Despite further regulatory tightening in China on blockchain and cryptocurrencies, a Shanghai-based startup announced plans to unveil a digital currency asset custody platform aimed at Asian crypto exchanges that eliminates human oversight, a South China Morning Post (SCMP) report said.
The product comes as Chinese regulators launched a fresh wave of strict rules on blockchain and cryptocurrencies, with the imposition of harsh regulation, advisory messages, and laws to stop the growth of the industry on the mainland.
“Today, the vast majority of cryptocurrency exchanges globally still involve their senior management in managing the transfer of digital tokens ordered by clients. Putting the private keys to your cryptocurrency assets in the hands of senior management is akin to putting all your money in their control,” InVault CEO and founder Kenneth Xu said.
Xu was referring to the risk involved in allocating an investor’s cryptocurrency holdings to a centralized digital exchange-owned wallet, which are targeted by hackers and criminal elements. This is what happened with Bithumb and CoinCheck which were breached by cybercriminals.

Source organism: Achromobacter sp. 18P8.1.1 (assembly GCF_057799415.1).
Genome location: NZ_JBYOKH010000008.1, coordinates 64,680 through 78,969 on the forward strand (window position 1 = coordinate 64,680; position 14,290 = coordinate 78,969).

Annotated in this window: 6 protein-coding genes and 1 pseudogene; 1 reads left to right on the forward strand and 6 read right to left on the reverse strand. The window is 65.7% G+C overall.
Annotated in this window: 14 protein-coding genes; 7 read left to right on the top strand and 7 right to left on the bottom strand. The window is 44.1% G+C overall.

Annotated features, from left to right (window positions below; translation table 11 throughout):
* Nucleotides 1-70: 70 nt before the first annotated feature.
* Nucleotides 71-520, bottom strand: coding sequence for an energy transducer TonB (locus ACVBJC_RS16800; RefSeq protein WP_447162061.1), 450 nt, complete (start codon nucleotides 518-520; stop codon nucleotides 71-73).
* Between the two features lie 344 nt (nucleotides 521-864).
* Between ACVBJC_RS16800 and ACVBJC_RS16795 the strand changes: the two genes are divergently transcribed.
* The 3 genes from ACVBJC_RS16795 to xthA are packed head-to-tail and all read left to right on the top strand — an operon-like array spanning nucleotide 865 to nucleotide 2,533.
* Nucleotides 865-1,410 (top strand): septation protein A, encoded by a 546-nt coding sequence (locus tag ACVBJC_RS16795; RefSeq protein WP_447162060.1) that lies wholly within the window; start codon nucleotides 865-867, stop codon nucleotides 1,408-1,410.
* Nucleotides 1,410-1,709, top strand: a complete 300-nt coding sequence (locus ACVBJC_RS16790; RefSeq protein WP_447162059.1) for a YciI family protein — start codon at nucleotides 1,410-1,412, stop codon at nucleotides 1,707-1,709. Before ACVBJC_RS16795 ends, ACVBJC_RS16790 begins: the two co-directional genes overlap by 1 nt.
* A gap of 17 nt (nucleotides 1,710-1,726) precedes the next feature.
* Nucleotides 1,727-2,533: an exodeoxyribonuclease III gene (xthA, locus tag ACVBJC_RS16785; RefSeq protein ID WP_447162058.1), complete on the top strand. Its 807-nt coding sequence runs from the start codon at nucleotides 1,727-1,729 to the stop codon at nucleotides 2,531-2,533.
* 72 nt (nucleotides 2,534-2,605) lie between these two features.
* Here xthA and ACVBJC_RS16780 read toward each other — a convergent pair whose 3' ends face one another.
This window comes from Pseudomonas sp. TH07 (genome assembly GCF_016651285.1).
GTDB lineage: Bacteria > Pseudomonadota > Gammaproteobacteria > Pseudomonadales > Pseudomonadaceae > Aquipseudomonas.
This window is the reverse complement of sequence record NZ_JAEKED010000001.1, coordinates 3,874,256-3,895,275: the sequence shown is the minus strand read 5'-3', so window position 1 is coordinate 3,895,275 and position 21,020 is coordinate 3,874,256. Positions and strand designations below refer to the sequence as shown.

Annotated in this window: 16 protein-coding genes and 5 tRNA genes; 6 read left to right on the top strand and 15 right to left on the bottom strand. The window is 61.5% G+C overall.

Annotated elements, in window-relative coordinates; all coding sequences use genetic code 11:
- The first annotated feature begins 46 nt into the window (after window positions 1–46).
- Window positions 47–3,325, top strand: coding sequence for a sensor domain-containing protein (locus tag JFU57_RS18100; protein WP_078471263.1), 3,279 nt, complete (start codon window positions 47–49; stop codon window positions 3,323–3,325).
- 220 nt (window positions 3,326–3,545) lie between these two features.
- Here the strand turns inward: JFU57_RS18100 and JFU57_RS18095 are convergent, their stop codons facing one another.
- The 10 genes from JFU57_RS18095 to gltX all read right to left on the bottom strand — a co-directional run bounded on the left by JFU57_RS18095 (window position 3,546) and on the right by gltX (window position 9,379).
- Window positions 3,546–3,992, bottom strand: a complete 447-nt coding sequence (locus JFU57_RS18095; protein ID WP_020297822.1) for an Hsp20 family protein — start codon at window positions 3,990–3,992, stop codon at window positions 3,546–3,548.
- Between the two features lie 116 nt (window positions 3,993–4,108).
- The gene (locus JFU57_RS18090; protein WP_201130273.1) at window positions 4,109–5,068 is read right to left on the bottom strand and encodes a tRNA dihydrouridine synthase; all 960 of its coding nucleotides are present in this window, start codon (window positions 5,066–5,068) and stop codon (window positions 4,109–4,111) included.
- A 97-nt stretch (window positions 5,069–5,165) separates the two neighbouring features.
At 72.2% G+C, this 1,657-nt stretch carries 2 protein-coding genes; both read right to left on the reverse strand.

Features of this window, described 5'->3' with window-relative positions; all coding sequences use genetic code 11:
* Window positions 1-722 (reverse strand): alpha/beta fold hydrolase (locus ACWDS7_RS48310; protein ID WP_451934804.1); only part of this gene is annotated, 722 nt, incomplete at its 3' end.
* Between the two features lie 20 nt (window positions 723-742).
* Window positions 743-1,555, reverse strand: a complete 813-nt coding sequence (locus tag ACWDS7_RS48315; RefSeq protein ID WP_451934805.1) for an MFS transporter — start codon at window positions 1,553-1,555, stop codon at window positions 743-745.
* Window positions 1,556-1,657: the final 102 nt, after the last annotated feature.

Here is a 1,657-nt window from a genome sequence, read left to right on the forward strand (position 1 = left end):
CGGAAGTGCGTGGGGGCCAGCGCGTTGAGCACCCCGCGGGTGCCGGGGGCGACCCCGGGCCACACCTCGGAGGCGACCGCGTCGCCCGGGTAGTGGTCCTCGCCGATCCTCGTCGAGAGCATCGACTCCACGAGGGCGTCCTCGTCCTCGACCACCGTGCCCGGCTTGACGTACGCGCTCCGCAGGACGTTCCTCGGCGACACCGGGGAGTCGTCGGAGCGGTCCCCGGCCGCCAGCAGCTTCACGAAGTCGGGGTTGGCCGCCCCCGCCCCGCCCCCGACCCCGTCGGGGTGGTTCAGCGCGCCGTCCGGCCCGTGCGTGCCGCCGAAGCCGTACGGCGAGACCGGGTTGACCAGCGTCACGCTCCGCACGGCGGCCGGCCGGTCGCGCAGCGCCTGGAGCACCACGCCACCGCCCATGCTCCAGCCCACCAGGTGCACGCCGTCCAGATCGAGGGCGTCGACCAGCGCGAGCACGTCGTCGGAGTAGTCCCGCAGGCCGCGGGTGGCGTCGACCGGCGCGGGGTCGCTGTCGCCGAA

He expects crypto exchanges to appreciate the value of the service he offers, saying these platforms should primarily focus on accelerating the sale and purchase of digital assets, instead of spending resources on the tedious processes involved to store cryptocurrencies safely.
"In conventional stock trading, securities are all held at a central depository and not by exchanges. The same should apply in the digital token arena too," Xu added.
Already, InVault claims that its unique custody model has attracted the interest of a wealthy client by submitting an order for the storage of $200 million worth of Ether (one million Ether), Xu said.
He said his company would make money by charging service fees based on assets under management. InVault would provide a decentralized corporate digital currency wallet service and will keep its customers’ private keys in different physical vaults. The vaults will be controlled by a biometric recognition technology to allow a user enter them, meaning only authorized employees will be allowed to enter the facility, he added.
Despite an existing ban on cryptocurrency trading and initial coin offerings (ICOs) by the Chinese government, investors in the region still find ways to buy and sell digital assets and circumvent the moratorium.
A separate report by SCMP said Chinese cryptocurrency investors are using Tether (USDT) and virtual private networks (VPNs) to go around government rules.